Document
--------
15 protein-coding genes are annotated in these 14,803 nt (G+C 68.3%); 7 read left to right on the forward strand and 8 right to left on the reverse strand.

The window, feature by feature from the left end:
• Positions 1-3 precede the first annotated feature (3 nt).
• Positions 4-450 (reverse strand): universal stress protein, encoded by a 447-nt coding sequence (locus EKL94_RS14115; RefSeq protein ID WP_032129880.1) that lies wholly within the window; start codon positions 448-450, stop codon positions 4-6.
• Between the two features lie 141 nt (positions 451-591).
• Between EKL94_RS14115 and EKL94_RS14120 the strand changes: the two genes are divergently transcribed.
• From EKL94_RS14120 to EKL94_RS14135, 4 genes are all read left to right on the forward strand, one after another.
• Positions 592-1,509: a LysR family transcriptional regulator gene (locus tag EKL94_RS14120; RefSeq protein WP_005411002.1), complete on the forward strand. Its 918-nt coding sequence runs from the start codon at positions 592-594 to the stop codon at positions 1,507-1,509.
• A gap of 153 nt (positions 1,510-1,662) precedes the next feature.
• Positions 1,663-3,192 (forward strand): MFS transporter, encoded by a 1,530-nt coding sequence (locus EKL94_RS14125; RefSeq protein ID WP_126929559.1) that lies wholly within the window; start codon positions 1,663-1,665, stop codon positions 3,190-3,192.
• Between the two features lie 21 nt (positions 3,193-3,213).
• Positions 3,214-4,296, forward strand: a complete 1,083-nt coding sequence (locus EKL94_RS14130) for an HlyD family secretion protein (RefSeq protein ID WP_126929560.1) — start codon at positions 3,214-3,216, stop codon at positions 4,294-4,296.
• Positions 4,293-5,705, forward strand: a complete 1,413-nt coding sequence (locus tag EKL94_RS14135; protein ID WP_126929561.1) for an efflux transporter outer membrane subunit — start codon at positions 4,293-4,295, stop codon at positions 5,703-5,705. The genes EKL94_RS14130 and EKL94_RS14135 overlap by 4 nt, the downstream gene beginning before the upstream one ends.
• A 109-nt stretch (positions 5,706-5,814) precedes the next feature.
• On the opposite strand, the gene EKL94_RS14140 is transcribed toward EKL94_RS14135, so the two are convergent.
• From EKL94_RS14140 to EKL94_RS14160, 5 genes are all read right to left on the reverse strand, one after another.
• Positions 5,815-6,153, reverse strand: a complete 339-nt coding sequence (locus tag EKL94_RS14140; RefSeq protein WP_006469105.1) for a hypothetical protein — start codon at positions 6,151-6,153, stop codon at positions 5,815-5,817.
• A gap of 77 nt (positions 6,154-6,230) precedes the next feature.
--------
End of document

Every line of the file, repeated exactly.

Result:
15 protein-coding genes are annotated in these 14,803 nt (G+C 68.3%); 7 read left to right on the forward strand and 8 right to left on the reverse strand.

The window, feature by feature from the left end:
• Positions 1-3 precede the first annotated feature (3 nt).
• Positions 4-450 (reverse strand): universal stress protein, encoded by a 447-nt coding sequence (locus EKL94_RS14115; RefSeq protein ID WP_032129880.1) that lies wholly within the window; start codon positions 448-450, stop codon positions 4-6.
• Between the two features lie 141 nt (positions 451-591).
• Between EKL94_RS14115 and EKL94_RS14120 the strand changes: the two genes are divergently transcribed.
• From EKL94_RS14120 to EKL94_RS14135, 4 genes are all read left to right on the forward strand, one after another.
• Positions 592-1,509: a LysR family transcriptional regulator gene (locus tag EKL94_RS14120; RefSeq protein WP_005411002.1), complete on the forward strand. Its 918-nt coding sequence runs from the start codon at positions 592-594 to the stop codon at positions 1,507-1,509.
• A gap of 153 nt (positions 1,510-1,662) precedes the next feature.
• Positions 1,663-3,192 (forward strand): MFS transporter, encoded by a 1,530-nt coding sequence (locus EKL94_RS14125; RefSeq protein ID WP_126929559.1) that lies wholly within the window; start codon positions 1,663-1,665, stop codon positions 3,190-3,192.
• Between the two features lie 21 nt (positions 3,193-3,213).
• Positions 3,214-4,296, forward strand: a complete 1,083-nt coding sequence (locus EKL94_RS14130) for an HlyD family secretion protein (RefSeq protein ID WP_126929560.1) — start codon at positions 3,214-3,216, stop codon at positions 4,294-4,296.
• Positions 4,293-5,705, forward strand: a complete 1,413-nt coding sequence (locus tag EKL94_RS14135; protein ID WP_126929561.1) for an efflux transporter outer membrane subunit — start codon at positions 4,293-4,295, stop codon at positions 5,703-5,705. The genes EKL94_RS14130 and EKL94_RS14135 overlap by 4 nt, the downstream gene beginning before the upstream one ends.
• A 109-nt stretch (positions 5,706-5,814) precedes the next feature.
• On the opposite strand, the gene EKL94_RS14140 is transcribed toward EKL94_RS14135, so the two are convergent.
• From EKL94_RS14140 to EKL94_RS14160, 5 genes are all read right to left on the reverse strand, one after another.
• Positions 5,815-6,153, reverse strand: a complete 339-nt coding sequence (locus tag EKL94_RS14140; RefSeq protein WP_006469105.1) for a hypothetical protein — start codon at positions 6,151-6,153, stop codon at positions 5,815-5,817.
• A gap of 77 nt (positions 6,154-6,230) precedes the next feature.